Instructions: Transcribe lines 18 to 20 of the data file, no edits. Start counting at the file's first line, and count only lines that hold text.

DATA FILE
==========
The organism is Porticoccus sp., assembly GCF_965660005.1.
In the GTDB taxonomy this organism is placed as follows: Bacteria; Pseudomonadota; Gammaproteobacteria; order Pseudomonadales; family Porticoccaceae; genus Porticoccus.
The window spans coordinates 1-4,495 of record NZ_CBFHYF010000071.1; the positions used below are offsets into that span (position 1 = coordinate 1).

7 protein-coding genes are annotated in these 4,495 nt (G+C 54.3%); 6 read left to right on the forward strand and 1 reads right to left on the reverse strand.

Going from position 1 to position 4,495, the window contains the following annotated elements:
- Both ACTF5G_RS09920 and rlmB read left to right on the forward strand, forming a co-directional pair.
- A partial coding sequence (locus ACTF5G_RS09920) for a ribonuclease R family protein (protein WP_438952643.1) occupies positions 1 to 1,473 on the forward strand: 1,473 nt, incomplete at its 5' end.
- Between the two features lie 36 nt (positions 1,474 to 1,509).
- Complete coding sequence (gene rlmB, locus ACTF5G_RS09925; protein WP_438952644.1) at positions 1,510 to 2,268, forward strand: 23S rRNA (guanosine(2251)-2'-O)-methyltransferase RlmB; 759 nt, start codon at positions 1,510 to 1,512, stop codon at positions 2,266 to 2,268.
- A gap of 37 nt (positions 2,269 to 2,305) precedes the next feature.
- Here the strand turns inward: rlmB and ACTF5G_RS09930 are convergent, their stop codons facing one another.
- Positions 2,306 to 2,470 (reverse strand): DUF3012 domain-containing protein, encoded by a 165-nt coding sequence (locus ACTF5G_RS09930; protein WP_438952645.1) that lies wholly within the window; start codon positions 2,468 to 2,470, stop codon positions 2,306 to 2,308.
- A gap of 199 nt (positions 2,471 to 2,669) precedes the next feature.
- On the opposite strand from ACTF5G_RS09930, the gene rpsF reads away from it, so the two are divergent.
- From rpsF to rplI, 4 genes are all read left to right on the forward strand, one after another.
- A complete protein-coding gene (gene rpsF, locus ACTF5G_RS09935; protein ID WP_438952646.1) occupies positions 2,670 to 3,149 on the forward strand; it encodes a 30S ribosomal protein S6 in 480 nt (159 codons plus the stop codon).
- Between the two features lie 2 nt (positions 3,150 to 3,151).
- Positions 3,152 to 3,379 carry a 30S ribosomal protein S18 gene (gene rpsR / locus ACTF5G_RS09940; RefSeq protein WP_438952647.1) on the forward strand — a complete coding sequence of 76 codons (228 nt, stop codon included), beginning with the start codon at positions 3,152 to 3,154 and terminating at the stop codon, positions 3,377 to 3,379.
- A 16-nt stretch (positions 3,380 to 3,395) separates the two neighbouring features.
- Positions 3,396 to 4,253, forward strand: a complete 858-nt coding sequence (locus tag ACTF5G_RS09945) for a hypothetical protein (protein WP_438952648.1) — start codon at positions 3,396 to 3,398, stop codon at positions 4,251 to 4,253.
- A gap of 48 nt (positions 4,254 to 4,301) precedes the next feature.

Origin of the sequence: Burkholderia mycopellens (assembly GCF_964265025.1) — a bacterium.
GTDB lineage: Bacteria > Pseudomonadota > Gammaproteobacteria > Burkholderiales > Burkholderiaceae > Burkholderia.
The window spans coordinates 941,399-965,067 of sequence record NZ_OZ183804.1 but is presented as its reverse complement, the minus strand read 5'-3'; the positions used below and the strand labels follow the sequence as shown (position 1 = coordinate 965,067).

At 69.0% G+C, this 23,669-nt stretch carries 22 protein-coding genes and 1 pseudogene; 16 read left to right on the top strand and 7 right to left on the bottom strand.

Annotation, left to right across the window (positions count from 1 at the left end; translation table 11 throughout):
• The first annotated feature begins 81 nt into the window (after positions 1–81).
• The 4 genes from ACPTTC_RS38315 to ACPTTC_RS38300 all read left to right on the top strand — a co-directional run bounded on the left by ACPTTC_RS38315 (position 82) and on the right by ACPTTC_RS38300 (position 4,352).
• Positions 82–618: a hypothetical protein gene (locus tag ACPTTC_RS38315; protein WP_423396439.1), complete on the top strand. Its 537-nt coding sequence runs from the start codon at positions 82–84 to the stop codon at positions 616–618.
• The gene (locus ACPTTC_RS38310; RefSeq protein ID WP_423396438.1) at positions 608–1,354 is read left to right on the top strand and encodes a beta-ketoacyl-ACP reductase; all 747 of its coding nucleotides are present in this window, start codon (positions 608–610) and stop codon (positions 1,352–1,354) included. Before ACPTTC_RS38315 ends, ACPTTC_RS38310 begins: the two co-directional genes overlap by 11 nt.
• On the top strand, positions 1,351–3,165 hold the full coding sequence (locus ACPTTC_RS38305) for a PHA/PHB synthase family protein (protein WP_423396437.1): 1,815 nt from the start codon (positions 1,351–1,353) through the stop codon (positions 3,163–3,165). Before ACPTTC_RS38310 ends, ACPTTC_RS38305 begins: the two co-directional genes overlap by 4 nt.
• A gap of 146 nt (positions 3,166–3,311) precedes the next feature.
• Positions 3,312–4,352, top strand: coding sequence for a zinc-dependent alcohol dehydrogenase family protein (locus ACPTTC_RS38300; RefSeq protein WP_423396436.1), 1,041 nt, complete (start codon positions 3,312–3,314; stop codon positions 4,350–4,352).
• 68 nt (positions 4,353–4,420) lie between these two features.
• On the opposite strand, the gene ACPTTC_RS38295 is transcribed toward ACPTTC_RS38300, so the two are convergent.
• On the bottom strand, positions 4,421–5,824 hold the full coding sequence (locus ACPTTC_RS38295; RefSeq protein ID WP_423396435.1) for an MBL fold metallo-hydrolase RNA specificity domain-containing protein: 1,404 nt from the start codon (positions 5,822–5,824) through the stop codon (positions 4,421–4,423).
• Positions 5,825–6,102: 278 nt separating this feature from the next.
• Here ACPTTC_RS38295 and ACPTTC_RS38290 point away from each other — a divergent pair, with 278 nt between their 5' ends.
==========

- Positions 3,152 to 3,379 carry a 30S ribosomal protein S18 gene (gene rpsR / locus ACTF5G_RS09940; RefSeq protein WP_438952647.1) on the forward strand — a complete coding sequence of 76 codons (228 nt, stop codon included), beginning with the start codon at positions 3,152 to 3,154 and terminating at the stop codon, positions 3,377 to 3,379.
- A 16-nt stretch (positions 3,380 to 3,395) separates the two neighbouring features.
- Positions 3,396 to 4,253, forward strand: a complete 858-nt coding sequence (locus tag ACTF5G_RS09945) for a hypothetical protein (protein WP_438952648.1) — start codon at positions 3,396 to 3,398, stop codon at positions 4,251 to 4,253.